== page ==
After Botox injections for crows feet, I cannot close my eyelids fully or cry properly. How long before the effects wear off?

The effects only occurred after a followup injection three weeks after the original injections. I got two more 1 unit injections in two places under each eyelid. Is this a result of the followup underlid injections or a combination of both? Can I speed up the recovery period eg; exercising eyelid muscles, applying heat to the area to stimulate blood flow and flushing out the toxin, electric stimulation to activate muscle activity? Does recovery time start from original injections or followup?

Doctor Answers 14

Eyelids post Botox

Thanks for your question.You should always follow up with your doctor but botox injections can last 3-4 months. The great news is that you should feel better in about 4-6 weeks. Hope you feel better!

New York Dermatologic Surgeon
3.8 out of 5 stars 17 reviews

Botox and Results / When Improve?

Results are most noticeable 2-3 weeks after injection and should wear off in 6-12 weeks.  I suggest you see your physician and get eye drops and an evaluation.  Best, Dr. Emer.

Jason Emer, MD
Los Angeles Dermatologic Surgeon
4.8 out of 5 stars 191 reviews

Lower Eyelid Botox drooping (lagaopthalmos) and tearing (epiphora) and dry eye

Dear gildi67:A knowledgeable and skilled Botox injector understands the consequences of relaxing the muscles he or she injects. In the case of injecting Botox to the "crow's feet" (orbicularis oculi muscle), relaxation of the upper outer quadrant will allow the frontalis muscle to elevate the lateral brow but relaxation of the lower outer quadrant will over time and many sessions relax the cheek and allow its outer aspect to descend. You may not have noticed lower eyelid problems with "crow's feet" injection but it can occur subtly or not at all. It is most probable that the lower lid injections which relax the same muscle under the eyelid reduced the ability to tighten the eyelid upward and against the eyeball therefore causing the eyelid to:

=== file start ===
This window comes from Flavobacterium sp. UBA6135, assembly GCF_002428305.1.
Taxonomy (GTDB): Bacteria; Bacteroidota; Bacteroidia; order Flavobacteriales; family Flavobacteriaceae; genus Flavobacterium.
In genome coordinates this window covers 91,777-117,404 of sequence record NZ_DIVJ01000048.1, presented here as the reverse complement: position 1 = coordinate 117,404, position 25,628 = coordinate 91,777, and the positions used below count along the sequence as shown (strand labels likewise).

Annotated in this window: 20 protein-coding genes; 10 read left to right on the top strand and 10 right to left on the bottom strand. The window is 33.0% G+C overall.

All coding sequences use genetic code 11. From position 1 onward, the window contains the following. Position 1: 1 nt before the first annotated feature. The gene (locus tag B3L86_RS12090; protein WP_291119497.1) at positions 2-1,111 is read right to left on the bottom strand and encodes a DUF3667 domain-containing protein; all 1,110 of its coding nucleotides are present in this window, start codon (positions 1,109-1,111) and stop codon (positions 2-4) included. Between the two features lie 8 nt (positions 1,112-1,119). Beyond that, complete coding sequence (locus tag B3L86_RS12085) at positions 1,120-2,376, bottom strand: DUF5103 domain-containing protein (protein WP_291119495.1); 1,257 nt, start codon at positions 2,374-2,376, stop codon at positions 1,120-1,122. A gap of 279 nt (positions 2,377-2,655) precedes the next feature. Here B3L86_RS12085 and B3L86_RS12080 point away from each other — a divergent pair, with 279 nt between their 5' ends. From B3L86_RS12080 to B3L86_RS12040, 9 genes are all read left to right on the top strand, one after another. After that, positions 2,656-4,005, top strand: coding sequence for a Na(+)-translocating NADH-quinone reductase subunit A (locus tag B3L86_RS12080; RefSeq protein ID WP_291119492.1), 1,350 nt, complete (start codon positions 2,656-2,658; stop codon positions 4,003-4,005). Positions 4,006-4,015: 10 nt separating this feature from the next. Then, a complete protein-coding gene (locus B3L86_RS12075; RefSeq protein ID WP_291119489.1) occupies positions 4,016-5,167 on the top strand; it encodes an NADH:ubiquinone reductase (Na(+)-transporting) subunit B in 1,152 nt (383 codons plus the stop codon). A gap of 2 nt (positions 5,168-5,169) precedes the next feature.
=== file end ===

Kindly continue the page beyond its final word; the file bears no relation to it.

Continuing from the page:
1. bellow outward and not close, 
  2. retain tears in the conjunctival well and 
  3. reduce the ability to pump tears into the lacrimal duct for proper drainage. 
If you develop a grittiness or dryness from "dry eye", you may actually need artificial tears or gel and eye taping at night. Yes, massage, attempted exercise and TENS stimulation will help but the injected Botox response will not fade for 2 to 4 months. Please return to your injector for his or her recommendations or visit a Board Certified Plastic Surgeon or Ophthalmologist talented in Botox injection for assistance. All the best!

Dean P. Kane, MD, FACS
Baltimore Plastic Surgeon
4.8 out of 5 stars 82 reviews

Botox for crows feet

It is likely that your follow up injections are what caused your symptoms.  Follow up with your provider.  Botox will typically last 3-4 months but your symptoms should improve within 4-6 weeks.

Martin Jugenburg, MD
Toronto Plastic Surgeon
4.9 out of 5 stars 458 reviews

Inability to close eyes